Analysis of the Performance of Narrow-Bandgap Organic Solar Cells Based on a Diketopyrrolopyrrole Polymer and a Nonfullerene Acceptor

Tom P.A. van der Pol, Junyu Li, Bas T. van Gorkom, Fallon J.M. Colberts, Martijn M. Wienk, René A.J. Janssen (Corresponding author)

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8 Citations (SciVal)


The combination of narrow-bandgap diketopyrrolopyrrole (DPP) polymers and nonfullerene acceptors (NFAs) seems well-matched for solar cells that exclusively absorb in the near infrared but they rarely provide high efficiency. One reason is that processing of the active layer is complicated by the fact that DPP-based polymers are generally only sufficiently soluble in chloroform (CF), while NFAs are preferably processed from halogenated aromatic solvents. By using a ternary solvent system consisting of CF, 1,8-diiodooctane (DIO), and chlorobenzene (CB), the short-circuit current density is increased by 50% in solar cells based on a DPP polymer (PDPP5T) and a NFA (IEICO-4F) compared to the use of CF with DIO only. However, the open-circuit voltage and fill factor are reduced. As a result, the efficiency improves from 3.4 to 4.8% only. The use of CB results in stronger aggregation of IEICO-4F as inferred from two-dimensional grazing-incidence wide-angle X-ray diffraction. Photo- A nd electroluminescence and mobility measurements indicate that the changes in performance can be ascribed to a more aggregated blend film in which charge generation is increased but nonradiative recombination is enhanced because of reduced hole mobility. Hence, while CB is essential to obtain well-ordered domains of IEICO-4F in blends with PDPP5T, the morphology and resulting hole mobility of PDPP5T domains remain suboptimal. The results identify the challenges in processing organic solar cells based on DPP polymers and NFAs as near-infrared absorbing photoactive layers.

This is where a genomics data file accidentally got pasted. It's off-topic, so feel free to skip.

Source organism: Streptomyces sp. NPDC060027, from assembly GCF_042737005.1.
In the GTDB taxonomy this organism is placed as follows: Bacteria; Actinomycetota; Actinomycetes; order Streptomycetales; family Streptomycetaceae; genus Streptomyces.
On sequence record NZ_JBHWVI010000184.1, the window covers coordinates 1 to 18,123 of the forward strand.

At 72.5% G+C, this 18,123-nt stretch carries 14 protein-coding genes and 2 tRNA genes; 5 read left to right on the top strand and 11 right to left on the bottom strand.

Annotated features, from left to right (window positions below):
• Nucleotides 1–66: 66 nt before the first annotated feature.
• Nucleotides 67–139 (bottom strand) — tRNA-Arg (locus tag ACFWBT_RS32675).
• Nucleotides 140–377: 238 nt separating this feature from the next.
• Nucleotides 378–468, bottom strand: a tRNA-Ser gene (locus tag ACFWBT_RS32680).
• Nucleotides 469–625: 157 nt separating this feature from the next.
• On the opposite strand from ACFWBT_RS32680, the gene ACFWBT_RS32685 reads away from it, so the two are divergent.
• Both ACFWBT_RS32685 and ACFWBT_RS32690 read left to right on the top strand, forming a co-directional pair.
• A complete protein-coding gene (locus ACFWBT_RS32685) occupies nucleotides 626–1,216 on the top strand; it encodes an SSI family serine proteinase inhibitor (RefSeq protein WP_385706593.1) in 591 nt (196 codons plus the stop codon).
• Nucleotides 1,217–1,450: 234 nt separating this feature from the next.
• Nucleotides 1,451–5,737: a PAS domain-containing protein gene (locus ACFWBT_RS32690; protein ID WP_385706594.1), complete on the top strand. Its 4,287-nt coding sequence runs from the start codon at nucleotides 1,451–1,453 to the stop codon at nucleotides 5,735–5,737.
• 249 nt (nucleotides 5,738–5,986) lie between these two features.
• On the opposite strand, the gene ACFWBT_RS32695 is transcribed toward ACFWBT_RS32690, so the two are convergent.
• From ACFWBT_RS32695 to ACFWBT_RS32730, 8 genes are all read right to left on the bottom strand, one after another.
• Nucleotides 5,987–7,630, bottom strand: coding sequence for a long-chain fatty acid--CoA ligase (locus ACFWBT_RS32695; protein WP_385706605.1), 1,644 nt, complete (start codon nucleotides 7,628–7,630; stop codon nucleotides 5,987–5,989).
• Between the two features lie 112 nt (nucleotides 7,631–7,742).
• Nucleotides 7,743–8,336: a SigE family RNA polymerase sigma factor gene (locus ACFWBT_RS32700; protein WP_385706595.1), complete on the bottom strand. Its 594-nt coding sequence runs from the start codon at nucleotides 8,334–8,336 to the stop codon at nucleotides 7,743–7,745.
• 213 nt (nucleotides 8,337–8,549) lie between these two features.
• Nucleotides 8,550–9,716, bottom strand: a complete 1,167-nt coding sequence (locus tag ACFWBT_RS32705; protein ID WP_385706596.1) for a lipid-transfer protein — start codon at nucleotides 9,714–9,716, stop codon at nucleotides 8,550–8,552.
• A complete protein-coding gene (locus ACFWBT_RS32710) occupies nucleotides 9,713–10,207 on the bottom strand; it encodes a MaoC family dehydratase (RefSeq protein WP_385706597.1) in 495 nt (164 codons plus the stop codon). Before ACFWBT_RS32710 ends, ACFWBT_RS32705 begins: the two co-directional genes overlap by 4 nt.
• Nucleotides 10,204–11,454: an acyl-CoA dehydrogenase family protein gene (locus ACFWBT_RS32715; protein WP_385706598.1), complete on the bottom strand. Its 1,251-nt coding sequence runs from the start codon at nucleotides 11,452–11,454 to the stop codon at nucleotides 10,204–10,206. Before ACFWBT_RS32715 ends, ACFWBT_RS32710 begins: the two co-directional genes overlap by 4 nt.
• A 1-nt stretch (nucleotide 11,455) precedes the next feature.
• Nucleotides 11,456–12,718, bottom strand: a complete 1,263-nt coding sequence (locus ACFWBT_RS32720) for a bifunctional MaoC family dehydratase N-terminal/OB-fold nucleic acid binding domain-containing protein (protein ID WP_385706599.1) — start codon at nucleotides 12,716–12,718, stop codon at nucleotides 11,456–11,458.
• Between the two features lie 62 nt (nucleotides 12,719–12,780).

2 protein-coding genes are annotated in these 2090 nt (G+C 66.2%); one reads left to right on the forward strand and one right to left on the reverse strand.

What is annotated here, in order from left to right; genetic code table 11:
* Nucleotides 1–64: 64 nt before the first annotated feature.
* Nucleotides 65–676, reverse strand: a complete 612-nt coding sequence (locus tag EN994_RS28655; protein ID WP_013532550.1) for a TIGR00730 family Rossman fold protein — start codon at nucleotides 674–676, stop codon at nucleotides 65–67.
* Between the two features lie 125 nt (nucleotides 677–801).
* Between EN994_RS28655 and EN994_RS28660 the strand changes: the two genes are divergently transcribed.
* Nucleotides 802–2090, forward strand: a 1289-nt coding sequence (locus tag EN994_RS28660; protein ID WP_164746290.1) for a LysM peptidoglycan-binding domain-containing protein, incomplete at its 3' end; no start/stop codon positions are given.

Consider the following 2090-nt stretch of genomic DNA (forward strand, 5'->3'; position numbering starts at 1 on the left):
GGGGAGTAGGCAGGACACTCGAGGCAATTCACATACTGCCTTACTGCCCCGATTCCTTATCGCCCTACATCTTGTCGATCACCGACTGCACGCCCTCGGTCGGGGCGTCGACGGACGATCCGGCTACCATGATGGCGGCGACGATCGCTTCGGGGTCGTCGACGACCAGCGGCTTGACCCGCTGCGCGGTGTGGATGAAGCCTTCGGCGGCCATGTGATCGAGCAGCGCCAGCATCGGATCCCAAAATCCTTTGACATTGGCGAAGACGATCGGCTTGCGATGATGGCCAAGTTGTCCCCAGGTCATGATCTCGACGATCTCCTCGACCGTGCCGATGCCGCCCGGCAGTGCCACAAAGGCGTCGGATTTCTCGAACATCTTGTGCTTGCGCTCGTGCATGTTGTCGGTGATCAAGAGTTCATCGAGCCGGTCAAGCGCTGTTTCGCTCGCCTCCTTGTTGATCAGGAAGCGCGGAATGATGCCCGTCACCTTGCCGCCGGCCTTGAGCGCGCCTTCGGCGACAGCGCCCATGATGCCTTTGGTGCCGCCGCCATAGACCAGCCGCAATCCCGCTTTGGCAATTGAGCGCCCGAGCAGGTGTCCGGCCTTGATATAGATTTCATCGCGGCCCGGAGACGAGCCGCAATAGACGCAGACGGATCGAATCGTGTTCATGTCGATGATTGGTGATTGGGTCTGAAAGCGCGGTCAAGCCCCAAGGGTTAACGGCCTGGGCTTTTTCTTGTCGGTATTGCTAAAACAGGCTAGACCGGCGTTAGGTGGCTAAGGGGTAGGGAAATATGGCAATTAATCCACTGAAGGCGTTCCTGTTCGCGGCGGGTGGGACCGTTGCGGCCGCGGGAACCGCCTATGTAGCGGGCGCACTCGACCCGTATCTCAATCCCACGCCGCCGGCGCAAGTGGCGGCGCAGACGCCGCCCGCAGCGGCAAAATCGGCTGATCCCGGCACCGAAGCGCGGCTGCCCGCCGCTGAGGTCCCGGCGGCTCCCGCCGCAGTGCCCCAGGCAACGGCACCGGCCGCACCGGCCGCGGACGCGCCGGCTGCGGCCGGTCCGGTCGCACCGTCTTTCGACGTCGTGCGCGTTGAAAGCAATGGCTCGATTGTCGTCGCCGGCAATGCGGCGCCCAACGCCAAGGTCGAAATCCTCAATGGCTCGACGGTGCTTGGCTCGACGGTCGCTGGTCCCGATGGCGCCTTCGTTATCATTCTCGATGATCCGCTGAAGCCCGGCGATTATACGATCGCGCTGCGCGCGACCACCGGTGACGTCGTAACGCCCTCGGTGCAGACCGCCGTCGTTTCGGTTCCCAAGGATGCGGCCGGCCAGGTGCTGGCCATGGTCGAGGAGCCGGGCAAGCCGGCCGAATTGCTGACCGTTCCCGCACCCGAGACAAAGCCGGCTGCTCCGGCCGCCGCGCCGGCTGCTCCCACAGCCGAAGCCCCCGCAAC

Original languageEnglish
Pages (from-to)5505−5517
Number of pages13
JournalJournal of Physical Chemistry C
Issue number10
Publication statusPublished - 4 Mar 2021

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© 2021 The Authors. Published by American Chemical Society.

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